I remember being in grade 10 science and discussing the dangers of the chemical called monosodium glutamate (MSG). The symptoms — including headaches, problems with digestion, and the possibility of long-term nerve damage — seemed terrifying to me at the time. I learned in this class that the MSG that Chinese restaurants put in their food was damaging our health and as such, Chinese food was to be avoided.
Since my time in high school, public perceptions surrounding the use of MSG have not changed and people still fear MSG. While it’s justifiable to fear chemicals that we don’t really understand, it is important to recognize how racist stereotypes have led to misconceptions about food.
What is MSG?
MSG is a sodium salt form of glutamic acid. The ingredient was first discovered in 1908 by University of Tokyo chemist Professor Kikunae Ikeda, who was searching for something that would deliver the sought after ‘umami’ taste. Professor Ikeda was looking for a flavour that would go beyond the basics of sweet, salty, sour, and bitter.
Glutamate exists naturally in foods like tomatoes, parmesan cheese, dried mushrooms, soy sauce, and even human breast milk. Ikeda first discovered glutamate while drinking seaweed soup. As he was drinking the soup, Ikeda wondered why dashi, the soup base, had a meaty flavour despite being vegetarian. To understand the basis of the meaty flavour, he treated and evaporated the seaweed until little crystals formed on it — thus leading to the discovery of MSG.
While Ikeda’s research marked the true beginning of MSG, it is not the story that most people know today. In 1968, the New England Journal of Medicine published a letter titled “Chinese-Restaurant Syndrome,” which detailed a series of symptoms, such as general weakness, that was allegedly caused by eating at Chinese restaurants. This letter became immensely popular and led to widespread fear of MSG being used in cuisine.
It is important to note that subsequent research on MSG revealed that large amounts of monosodium glutamate do, in fact, have some dangerous effects on mice. However, several studies have proven that MSG is not toxic in humans when consumed in controlled doses.
MSG and racism
Although subsequent scientific research has called the validity of the letter into question, its damage to East Asian communities has persisted. To this day, some people in Western societies still use the term “Chinese restaurant syndrome” to refer to the supposed danger that comes with eating Chinese food seasoned with monosodium glutamate. It’s no surprise then, that in the last few decades, Chinese restaurants have begun posting “No MSG” signs.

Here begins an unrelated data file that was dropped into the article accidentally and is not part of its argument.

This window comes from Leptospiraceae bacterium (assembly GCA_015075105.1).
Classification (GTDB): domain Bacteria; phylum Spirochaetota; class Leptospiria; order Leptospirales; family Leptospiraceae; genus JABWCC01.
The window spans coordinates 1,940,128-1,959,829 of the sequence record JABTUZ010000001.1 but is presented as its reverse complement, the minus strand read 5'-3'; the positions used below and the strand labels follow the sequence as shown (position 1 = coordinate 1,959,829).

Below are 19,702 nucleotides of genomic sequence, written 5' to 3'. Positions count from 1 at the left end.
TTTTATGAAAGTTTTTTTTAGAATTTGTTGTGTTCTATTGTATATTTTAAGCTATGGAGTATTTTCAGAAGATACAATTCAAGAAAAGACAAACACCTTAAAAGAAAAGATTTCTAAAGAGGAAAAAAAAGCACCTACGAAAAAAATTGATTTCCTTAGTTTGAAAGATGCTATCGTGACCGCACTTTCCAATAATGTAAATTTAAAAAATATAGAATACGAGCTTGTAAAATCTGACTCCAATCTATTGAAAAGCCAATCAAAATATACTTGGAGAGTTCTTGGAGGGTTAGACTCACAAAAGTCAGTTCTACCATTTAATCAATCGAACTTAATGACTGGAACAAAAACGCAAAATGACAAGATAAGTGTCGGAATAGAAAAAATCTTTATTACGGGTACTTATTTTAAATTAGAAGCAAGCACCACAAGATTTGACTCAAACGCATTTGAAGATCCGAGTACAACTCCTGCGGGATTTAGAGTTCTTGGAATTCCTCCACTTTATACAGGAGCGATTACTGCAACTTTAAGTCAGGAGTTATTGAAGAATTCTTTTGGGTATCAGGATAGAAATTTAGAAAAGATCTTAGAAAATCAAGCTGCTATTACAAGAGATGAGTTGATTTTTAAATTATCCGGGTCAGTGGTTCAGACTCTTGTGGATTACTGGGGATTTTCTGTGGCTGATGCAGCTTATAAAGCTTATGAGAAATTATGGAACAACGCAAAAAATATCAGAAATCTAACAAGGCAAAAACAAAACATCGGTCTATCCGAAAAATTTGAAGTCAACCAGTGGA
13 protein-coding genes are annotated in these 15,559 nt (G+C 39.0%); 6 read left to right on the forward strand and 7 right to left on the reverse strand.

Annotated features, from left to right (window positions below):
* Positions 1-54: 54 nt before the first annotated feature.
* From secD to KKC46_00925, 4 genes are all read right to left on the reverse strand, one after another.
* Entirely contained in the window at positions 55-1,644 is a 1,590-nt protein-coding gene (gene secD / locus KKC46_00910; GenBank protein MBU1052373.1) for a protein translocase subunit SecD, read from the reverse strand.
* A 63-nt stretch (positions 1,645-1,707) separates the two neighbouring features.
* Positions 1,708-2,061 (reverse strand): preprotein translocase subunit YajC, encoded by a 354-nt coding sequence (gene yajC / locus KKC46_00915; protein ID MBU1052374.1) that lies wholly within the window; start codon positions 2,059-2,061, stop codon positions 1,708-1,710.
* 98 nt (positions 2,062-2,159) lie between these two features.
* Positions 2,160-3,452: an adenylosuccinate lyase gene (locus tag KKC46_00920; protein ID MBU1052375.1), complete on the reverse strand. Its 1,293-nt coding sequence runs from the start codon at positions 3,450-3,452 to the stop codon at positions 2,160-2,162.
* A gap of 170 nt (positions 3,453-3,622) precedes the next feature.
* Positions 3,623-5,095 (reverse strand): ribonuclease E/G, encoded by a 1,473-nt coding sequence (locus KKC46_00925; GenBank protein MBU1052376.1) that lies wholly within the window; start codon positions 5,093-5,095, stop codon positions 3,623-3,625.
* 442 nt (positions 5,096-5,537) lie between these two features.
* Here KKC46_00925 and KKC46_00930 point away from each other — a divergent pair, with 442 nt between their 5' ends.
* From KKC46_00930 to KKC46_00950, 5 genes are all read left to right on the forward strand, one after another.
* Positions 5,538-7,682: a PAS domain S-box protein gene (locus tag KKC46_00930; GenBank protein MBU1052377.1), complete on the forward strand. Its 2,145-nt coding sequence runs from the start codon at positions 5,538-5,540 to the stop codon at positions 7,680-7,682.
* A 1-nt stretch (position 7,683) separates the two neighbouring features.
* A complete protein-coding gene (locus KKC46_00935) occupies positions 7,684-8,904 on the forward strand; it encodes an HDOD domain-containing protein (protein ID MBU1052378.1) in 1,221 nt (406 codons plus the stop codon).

When examining the racism surrounding MSG and Asian cuisine, it is important to recognize how deep our ties are with our cultural foods. After all, food is an identifiable piece of every culture and holds incredibly important memories. Food is international and immensely historical. The deep connections we have to food are why we associate dumplings with China, pizza with Italy, and poutine with Canada. When we observe our cultural foods being treated as unhealthy, toxic, and dirty, it can make us feel ashamed of our culture.
When I look back at my experience in grade 10 science, I can’t help but wonder why I was given such biased and misinformed information about Chinese cuisine. The information I received about MSG was biased, sensationalist, and downright racist. This makes me wonder how much of the information we receive from research and the media is biased. Furthermore, I wonder how this biased information affects the way we interact with other cultures.
Take MSG for instance. Although MSG naturally occurs in several foods and is used in non-Chinese packaged foods like Doritos and frozen meals, many people still have a stigma against both MSG and Chinese cuisine. While this is not to say that Doritos are the healthiest food option, it does demonstrate how the fear of MSG has manifested into a fear of Asian food.
Overall, it is important to make informed decisions about food before you let racist stereotypes perpetuate your stigma against certain cuisines.
Jasmin Akbari is a third-year industrial relations and human resources, digital humanities, and writing & rhetoric student at Woodsworth College.